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We've known for some time that the malls are ghost towns and retail is dying, if not already dead. Still, I had no intention of braving the traffic or battling for parking to do my Christmas shopping. There might not be as many sharp elbows in the aisles these days, but gridlock still reigns supreme outside.
I planned to do most of my shopping online. While I've bought progressively more items over the Internet each year, this Christmas I planned to do virtually all of it, well, virtually.
Which means there was only one "store" I really considered: Amazon.com (Nasdaq: AMZN ) . Breadth of selection, reliability, security, price, and fast shipping made the choice easy. Whether I chose Amazon's own products or those of its partners, I was able to substantially complete my shopping in one day from the comfort of my dining room table.
I did all of my buying the week before Christmas (and still got everything delivered by the 24th), but it looks like I was outside the norm: The e-tailer reported Dec. 15 as its biggest-selling day of the year, and it once again set new records. Orders rose 17% to 6.3 million items, while shipments rose to 5.6 million units, up 44% from the year before.
Not surprisingly, the Nintendo Wii was among its top-selling products, as were EyeClops night vision goggles from JAKKS Pacific (Nasdaq: JAKK ) . High-def TVs from Samsung led the electronics categories, which might surprise some, as Corning (NYSE: GLW ) recently conceded defeat. The 8-gig iPod Touch from Apple (Nasdaq: AAPL ) was also a top dog, not surprising considering the symbiotic relationship between the two through the new App Store program that allows shoppers to browse Amazon's virtual aisles.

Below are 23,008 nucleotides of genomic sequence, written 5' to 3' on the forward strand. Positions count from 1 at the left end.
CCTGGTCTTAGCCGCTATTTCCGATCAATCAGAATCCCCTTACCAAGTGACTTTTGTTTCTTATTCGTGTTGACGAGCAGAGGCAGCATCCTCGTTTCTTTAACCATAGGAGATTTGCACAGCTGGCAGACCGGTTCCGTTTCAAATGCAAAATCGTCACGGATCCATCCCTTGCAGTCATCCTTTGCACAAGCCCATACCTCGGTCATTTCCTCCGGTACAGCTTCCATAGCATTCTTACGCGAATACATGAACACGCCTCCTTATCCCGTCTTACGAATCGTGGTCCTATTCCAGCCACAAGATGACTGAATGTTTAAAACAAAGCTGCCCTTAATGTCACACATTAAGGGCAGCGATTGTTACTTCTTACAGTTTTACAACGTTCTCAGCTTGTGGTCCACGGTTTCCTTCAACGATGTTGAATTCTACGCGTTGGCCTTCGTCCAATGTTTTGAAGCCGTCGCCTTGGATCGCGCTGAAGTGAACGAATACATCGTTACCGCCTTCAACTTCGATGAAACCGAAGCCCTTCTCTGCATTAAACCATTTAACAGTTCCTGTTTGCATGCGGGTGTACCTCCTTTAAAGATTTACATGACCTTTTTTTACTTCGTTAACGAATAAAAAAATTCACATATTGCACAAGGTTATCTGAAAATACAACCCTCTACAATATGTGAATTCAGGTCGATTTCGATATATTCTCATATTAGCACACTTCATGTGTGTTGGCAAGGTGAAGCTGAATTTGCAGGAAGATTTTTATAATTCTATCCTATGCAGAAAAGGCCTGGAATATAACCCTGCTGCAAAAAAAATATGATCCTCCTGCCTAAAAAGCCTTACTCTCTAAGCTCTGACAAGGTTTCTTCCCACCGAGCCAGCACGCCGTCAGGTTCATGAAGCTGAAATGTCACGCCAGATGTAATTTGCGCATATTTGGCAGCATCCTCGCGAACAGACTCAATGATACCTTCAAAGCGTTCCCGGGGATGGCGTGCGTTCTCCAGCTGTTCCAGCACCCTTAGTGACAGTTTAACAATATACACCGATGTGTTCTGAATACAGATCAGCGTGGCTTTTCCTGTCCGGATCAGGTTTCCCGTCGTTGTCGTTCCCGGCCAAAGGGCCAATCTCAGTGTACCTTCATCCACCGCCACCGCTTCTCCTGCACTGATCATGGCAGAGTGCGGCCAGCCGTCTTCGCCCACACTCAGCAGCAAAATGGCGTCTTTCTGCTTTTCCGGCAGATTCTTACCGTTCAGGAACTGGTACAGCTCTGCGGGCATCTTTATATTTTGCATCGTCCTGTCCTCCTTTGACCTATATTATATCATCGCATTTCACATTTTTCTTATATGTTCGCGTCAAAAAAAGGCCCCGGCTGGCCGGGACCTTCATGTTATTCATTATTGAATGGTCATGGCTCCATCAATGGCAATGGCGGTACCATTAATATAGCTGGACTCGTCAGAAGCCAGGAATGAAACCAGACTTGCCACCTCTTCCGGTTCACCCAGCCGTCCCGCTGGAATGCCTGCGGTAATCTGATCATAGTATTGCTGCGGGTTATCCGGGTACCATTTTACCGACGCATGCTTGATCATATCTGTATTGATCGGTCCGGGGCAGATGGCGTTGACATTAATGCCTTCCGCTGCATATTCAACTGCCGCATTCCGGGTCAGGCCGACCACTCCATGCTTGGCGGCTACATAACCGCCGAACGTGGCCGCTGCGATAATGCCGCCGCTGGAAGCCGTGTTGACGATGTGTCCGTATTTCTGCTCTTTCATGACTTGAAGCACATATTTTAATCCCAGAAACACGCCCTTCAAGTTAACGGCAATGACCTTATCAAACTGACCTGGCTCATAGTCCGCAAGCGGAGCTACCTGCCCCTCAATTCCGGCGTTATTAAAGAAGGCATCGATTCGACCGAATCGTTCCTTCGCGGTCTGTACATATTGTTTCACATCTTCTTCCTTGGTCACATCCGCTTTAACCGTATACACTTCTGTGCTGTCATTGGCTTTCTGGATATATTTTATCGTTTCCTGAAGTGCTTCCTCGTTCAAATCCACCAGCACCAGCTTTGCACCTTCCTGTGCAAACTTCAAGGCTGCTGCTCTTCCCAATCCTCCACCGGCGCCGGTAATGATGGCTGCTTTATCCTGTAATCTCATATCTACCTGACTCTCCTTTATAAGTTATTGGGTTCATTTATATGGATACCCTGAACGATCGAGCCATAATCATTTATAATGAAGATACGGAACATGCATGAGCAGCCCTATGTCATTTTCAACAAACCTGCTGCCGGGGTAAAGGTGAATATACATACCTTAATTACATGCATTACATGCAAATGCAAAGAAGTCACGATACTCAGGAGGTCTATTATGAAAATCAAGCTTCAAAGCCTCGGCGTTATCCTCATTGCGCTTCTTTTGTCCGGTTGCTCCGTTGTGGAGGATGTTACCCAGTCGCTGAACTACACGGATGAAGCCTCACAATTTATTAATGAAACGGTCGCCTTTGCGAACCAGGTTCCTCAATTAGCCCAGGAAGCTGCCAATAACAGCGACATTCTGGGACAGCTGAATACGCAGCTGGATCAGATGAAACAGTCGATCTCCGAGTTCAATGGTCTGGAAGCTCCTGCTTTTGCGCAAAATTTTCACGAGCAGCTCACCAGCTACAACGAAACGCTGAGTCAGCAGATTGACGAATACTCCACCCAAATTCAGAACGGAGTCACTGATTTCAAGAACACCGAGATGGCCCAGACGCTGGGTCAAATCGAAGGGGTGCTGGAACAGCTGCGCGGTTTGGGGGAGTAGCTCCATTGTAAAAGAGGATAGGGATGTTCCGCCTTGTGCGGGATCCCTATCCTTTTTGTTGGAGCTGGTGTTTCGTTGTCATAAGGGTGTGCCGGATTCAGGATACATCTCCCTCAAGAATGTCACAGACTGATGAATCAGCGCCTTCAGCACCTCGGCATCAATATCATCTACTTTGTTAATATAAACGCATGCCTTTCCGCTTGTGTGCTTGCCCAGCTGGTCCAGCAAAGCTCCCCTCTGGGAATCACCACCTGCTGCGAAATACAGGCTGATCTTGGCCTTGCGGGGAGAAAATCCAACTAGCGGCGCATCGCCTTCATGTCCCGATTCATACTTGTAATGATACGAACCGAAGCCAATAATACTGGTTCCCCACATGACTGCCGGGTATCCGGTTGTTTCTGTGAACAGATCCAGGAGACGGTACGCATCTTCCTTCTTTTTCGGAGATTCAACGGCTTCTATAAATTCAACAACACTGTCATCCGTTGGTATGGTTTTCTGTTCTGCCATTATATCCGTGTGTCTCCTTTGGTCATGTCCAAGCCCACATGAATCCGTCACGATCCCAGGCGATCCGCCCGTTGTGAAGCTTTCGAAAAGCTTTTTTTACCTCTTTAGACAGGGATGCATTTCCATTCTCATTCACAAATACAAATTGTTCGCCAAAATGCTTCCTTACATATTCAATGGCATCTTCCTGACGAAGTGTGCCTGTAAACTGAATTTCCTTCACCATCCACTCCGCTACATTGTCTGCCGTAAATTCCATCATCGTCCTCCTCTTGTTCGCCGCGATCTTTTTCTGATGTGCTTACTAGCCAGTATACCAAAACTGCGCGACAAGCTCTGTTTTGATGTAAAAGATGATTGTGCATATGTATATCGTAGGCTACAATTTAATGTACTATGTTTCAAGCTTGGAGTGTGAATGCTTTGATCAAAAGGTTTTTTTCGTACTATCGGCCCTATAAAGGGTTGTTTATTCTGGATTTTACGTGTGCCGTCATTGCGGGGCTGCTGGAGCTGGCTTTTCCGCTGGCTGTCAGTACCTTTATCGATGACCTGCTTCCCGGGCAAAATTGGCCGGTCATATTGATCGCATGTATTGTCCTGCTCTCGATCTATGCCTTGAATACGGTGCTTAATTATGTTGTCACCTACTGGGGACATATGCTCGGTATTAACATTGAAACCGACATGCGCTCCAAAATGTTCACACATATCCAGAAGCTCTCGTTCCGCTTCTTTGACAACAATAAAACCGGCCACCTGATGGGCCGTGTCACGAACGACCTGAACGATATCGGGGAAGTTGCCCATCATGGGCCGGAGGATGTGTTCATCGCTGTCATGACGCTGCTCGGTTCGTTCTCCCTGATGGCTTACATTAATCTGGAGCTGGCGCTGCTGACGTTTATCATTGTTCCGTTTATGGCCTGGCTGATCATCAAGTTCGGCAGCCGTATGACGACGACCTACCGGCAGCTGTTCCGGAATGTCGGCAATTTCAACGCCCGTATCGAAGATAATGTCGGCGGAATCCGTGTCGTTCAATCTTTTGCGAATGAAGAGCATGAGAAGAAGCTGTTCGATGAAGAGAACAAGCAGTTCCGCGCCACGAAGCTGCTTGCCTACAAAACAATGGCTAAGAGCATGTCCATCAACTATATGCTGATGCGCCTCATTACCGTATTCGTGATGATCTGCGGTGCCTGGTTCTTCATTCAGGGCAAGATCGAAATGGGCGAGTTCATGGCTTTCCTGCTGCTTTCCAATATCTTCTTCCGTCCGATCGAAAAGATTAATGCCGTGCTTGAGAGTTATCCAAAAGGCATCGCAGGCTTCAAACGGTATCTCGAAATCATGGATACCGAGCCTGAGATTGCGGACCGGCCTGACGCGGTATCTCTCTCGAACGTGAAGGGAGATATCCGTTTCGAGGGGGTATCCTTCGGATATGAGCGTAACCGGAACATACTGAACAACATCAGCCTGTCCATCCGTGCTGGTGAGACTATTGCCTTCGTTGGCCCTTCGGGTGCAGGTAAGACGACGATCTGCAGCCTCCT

Yet that seems to conflict with the numbers my colleague Rick Munarriz recently highlighted showing that e-tail is dead, with comScore reporting that e-commerce sales between Nov. 1 and Dec. 21 fell 1% from last year. MasterCard (NYSE: MA ) followed that up with a SpendingPulse report that tracked sales up until the 24th and found they fell 2.3% from the 2007 holiday shopping season.
So how do we account for Amazon's numbers? It is the exception that proves the rule, but that doesn't mean it will be an investment that proves to be exceptional. Although shares are some 10% below where they were at the beginning of November and almost 50% below their 52-week high, they've also risen 30% since nearly hitting their 52-week low just days before Thanksgiving. At current prices, Amazon now trades at 37 times this year's projected earnings. That's more than twice the valuation the market is assigning to bricks-and-mortar retailer Wal-Mart (NYSE: WMT ) , notably one of the winners in this recession.
I like Amazon.com as a shopping destination, but this is the peak for now. The Christmas season is its high point; I think it can only be downhill from here, particularly given economic conditions. I think Wal-Mart offers a more compelling valuation, and it's a retailer that can continue to prosper even if the recession deepens. Like an after-holiday discount, I'd wait for Amazon to go on sale again.